Open letter to facebook friends

Dear FB friends,

It’s time we had a little talk. Face to face. I want to chat to you about friendship – about sharing and boundaries. I want to remind you what real friendship means and to ask you to get out of my face, facebook friends.

What defines a friend? Of course there’s no one type of friend. There are those good, old mates we’ve known forever. They’re the ones who’ve seen us at our best and worst and still remain true. They held back our hair when we threw up at that New Year’s Eve party thirty years ago. This friend didn’t tell us not to marry the man even though they couldn’t stand him and knew it wouldn’t last. And they were there when it all fell apart. This friend brings kind words and casseroles when we’re sad or sick.

There are work friends, best friends, newly minted friends, and friends from our various ‘tribes’. (Think Book Club, bushwalking group, pilates class, tennis pals).

Then there’s you, facebook friend. Now you may be a friend to me in real life, in which case, depending on the depth of our relationship, I will take the time (not much time, to be honest) to check out the photos from your recent trip to Croatia, or the cute costume you gave to your latest grandchild for their birthday. I may post an amusing or slightly insulting quip just to show I’m interested. Or not.

If we are real friends and I’ve had a great breakfast somewhere, chances are I enjoyed that meal with you and I was able to point out to you in real life the fantastic presentation, the freshness of the avocado and the vivid yellow of the egg yolks. I may have even given you a taste.

But if we’re unlikely to share a meal in the real world I wonder why you think it appropriate for me to post a photo of said meal on facebook? Surely no one is interested in seeing a photo of what I just injested? After all, there’s a reason I didn’t ask you to come to breakfast with me (my shout). We’re not real-life friends. OK?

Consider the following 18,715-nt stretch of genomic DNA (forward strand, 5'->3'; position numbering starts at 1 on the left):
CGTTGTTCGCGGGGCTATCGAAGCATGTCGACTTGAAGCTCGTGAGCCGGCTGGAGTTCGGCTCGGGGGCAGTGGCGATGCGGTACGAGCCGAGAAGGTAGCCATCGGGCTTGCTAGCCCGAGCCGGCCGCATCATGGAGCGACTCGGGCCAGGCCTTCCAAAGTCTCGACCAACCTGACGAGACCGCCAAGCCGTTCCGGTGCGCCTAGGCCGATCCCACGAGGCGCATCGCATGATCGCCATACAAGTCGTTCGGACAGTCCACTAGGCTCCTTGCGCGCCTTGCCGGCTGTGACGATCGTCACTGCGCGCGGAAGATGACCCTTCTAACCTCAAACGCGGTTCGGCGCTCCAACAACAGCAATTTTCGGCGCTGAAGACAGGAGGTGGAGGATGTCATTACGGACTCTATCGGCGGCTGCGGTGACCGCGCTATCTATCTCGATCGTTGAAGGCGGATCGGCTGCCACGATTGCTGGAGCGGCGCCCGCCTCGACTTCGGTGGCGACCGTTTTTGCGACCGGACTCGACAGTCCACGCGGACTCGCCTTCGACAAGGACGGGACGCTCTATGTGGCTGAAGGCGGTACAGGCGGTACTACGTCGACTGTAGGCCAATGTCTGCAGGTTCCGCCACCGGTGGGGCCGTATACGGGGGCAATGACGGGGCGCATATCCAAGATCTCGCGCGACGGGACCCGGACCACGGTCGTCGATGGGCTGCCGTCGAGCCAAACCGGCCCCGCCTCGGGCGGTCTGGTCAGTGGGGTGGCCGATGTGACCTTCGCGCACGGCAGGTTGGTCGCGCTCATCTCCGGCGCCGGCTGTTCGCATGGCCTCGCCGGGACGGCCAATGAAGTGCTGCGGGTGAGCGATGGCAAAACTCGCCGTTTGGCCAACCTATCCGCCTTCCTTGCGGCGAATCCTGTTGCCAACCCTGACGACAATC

And why do you think I want to see pictures of what you ate at St Louis Café Noir last night? You’re sharing something you think is amazing which just makes me feel bad because I didn’t get to eat it.

To share is to have a portion of something with others, to enjoy something with others. It’s real, not vicarious. So much of what you ‘share’ with me on facebook is really bragging dressed up as sharing.

I believe some areas of our lives call for privacy and restraint – boundaries. Relationships, health issues, family losses – to me these things are private and for a restricted audience. Real friends talk in person about these things and we really share our empathy, wine, or drugs (prescription only you understand).

Sure, you can complain on facebook about poor service, people annoying you in traffic, or your dodgy health. But what do you want me to do? All I can do with you, facebook friend, is to ‘like’ what you’ve written (seems weird) or write some naff comment.

Don’t get me wrong. I too am a facebook user. I occasionally post about gigs, and photos with short and pithy or poetic (I hope) captions.

But if you really want to be my friend, you’ll need to meet with me in real life. Together we’ll share the losses and joys; we’ll listen and value each others’ experiences.  We’ll share … face to face.

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